WA DNR floats a new option for aquaculture: tanks on land
A company from Canada that has developed a method of commercial fish farming in tanks on land has signed a letter of intent with Washington’s Department of Natural Resources, to explore opportunities for "an alternative aquaculture model" on public lands managed by the state.
“Sustainable Blue has already proven the concept and is actually operating in Nova Scotia. So this isn't something that's just an idea that hasn't actually occurred and isn't working successfully,” said Commissioner of Public Lands Hilary Franz, who leads DNR. She noted many people have questioned whether this model could work.
Franz said the letter of intent points to great possibilities. It’s not a binding or exclusive agreement. But she said DNR has more than 3 million acres of public land and a good portion of it is zoned for commercial and industrial use. Electricity needed to power the tanks is relatively cheap in Washington, an advantage for any company locating here.
“We have a lot of this land that honestly hasn't been necessarily leveraged for the opportunity that it creates,” she told KNKX.
Franz envisions a Sustainable Blue facility on a parcel somewhere along the I-5 corridor or in the Tri-cities. She says the agency is already compiling a list of 10 to 20 potential locations for the company.
“I’m excited. I’m very excited,” she said.
Is net pen ban the end an era for Cooke?
The agreement with Nova Scotia-based Sustainable Blue comes after Franz in November announced an end to leases for commercial finfish farming in net pens like those still in Puget Sound, nearly six years after the collapse of Cooke Aquaculture’s net pens at Cypress Island. That catastrophe released several hundred thousand non-native salmon into state and tribal waters, with unknown effects.
Even without failing nets and spilled fish, net pen farming is controversial because of the use of antibiotics and pharmaceuticals used to keep diseases from spreading within high concentrations of trapped fish. There is also concern about the concentrated waste that they deposit from feed pellets and feces beneath the pens.
Cooke has until Friday, April 14, to remove its net pens from the two remaining locations in Puget Sound. Despite legal action against the order, DNR said all is on track for the removal. A spokesperson for Cooke did not respond to multiple requests for comment by publication.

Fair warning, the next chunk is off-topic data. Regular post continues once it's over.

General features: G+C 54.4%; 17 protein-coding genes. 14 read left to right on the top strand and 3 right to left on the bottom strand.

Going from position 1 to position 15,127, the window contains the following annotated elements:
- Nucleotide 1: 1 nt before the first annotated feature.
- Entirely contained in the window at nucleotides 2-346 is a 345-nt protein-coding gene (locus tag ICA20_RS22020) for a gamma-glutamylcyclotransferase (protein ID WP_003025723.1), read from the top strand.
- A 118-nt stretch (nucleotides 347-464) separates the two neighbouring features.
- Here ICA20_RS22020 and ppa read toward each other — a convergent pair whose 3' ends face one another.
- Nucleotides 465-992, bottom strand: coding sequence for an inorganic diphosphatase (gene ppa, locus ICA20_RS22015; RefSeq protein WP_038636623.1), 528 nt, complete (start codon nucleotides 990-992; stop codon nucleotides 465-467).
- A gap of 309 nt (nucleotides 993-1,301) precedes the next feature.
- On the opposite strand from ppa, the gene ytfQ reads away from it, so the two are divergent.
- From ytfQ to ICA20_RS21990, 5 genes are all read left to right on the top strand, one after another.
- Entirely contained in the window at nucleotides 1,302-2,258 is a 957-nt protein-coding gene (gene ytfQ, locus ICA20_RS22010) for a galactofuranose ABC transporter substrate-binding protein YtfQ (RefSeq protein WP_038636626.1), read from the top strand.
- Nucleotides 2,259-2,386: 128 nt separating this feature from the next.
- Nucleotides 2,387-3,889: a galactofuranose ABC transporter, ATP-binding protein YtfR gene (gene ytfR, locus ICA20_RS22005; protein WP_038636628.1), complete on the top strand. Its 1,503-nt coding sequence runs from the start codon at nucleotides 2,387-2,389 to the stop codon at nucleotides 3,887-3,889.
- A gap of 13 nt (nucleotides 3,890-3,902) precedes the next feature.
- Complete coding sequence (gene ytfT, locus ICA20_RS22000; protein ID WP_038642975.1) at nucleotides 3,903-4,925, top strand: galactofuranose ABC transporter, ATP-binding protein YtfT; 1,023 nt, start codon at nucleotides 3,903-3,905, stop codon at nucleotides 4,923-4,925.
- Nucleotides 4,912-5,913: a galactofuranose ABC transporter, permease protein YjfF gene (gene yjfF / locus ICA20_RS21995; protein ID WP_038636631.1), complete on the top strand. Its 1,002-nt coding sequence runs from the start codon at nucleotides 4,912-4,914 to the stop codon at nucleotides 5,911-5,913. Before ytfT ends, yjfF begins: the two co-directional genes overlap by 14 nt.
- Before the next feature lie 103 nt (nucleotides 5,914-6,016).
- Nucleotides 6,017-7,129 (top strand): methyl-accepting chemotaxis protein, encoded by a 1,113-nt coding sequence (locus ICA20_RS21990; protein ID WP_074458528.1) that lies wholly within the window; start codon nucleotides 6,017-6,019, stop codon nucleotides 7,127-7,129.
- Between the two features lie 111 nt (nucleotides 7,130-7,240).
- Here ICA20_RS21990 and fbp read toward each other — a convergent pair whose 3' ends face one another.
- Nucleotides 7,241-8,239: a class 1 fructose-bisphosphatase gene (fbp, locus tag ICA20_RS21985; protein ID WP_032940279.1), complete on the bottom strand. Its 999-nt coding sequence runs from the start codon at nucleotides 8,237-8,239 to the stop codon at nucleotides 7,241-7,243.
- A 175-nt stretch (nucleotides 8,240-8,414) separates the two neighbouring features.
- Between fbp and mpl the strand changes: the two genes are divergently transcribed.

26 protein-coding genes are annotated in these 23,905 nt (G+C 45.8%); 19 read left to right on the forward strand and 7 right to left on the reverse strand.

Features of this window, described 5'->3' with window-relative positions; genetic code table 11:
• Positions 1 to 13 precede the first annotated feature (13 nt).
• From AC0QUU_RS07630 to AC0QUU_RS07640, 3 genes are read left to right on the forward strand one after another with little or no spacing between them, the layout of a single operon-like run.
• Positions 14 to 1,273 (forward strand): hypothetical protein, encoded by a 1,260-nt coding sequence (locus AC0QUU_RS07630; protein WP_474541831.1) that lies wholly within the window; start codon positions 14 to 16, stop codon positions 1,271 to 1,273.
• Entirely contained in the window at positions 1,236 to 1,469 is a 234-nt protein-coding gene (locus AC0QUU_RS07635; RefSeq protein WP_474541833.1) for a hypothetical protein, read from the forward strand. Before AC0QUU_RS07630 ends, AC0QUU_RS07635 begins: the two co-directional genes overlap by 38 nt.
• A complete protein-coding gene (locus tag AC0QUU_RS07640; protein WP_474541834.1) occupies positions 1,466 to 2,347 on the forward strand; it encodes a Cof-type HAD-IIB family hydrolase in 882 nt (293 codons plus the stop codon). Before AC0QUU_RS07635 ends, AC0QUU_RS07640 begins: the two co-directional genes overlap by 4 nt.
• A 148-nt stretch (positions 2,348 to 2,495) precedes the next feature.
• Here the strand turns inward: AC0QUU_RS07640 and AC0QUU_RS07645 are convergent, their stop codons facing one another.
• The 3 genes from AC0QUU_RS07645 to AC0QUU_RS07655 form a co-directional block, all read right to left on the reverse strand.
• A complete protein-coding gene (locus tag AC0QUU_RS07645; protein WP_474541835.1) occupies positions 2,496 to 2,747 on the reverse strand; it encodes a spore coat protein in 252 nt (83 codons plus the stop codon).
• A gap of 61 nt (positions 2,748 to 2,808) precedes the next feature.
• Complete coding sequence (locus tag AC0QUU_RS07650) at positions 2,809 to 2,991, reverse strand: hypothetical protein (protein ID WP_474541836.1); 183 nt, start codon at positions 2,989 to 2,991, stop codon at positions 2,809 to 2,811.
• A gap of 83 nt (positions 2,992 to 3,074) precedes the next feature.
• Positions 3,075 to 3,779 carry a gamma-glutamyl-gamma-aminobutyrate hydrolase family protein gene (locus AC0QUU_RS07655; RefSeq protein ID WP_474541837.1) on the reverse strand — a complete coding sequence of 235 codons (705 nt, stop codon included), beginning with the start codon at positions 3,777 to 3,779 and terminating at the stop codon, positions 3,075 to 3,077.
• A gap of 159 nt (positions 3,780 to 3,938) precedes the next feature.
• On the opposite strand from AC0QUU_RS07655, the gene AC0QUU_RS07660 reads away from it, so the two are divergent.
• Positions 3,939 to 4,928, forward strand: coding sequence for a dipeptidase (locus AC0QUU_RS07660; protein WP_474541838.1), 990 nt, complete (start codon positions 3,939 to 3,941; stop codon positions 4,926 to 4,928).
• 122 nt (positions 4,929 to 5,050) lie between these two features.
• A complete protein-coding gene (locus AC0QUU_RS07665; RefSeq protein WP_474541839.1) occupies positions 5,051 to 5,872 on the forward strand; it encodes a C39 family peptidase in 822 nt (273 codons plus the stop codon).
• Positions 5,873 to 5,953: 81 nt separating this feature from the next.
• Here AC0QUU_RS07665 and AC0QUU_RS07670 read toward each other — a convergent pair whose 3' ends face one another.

Previously, Cooke spoke with KNKX about its plans to collaborate with the Jamestown SKlallam Tribe to remain in Washington waters through a joint venture.
Emerging companies have eyes on Washington
Sustainable Blue CEO Kirk Havercroft told KNKX that his company has been watching the story of Cooke’s 2017 net pen collapse as well as the response to it.
“Watching things from a distance, we felt very closely aligned with the strategy that Commissioner Franz was implementing in the state of Washington. And we just felt that the Sustainable Blue technology would be a great complement to what's being done in the state on a broader basis,” he said.
He said the company’s technology can grow any species of fish in tanks that continuously circulate and filter water with no discharge of waste. Instead they filter out fish waste and using an anaerobic digester, convert it into a biogas to generate energy. A similar process is used with other kinds of manure, including from cattle. Sustainable Blue is also working on making it into a soil-remediation product.
There is a need for water to replace the moisture carried in the fish that go to market, but Havercroft said it’s minimal and municipal fresh water works just fine.
“Salmon is a saltwater fish, but we don't have to be by the ocean. So we think, you know, we could produce 5000 metric tons of salmon with using approximately 3000 US gallons per day of water,” he said. That is less than the average family uses per day in the United States. And he added that there is no need for the antibiotics or pharmaceuticals prevalent in net-pen fish farming.
Sustainable Blue was founded in 2007. Havercroft said it’s been a long road, but the company has completed a commercial scale facility in Nova Scotia and is now selling its Atlantic salmon in Canada, including via contract with a national grocery chain there.
With global demand for fish protein soaring, Sustainable Blue is in expansion mode. Havercroft said they are excited to explore locations in Washington and they will not be asking for any subsidies from the state to locate here.
“We are absolutely convinced that this is profitable, it is scalable and investable,” Havercroft said.
Being closer to a new market is also important for Sustainable Blue. Havercroft said the company aims to produce food that ends up in the local area, rather than flying in fish from other countries. The U.S. imports 70-85% of its seafood, over half of which is produced by aquaculture, according to NOAA Fisheries.
Commissioner Franz said she has also been approached by other companies who do upland aquaculture, including one in Norway which the agency might also explore.
DNR will submit the list of possible locations to Sustainable Blue and the company will evaluate them and provide the agency with a feasibility report. If a potential site is identified and found feasible by both parties, contract negotiations would follow.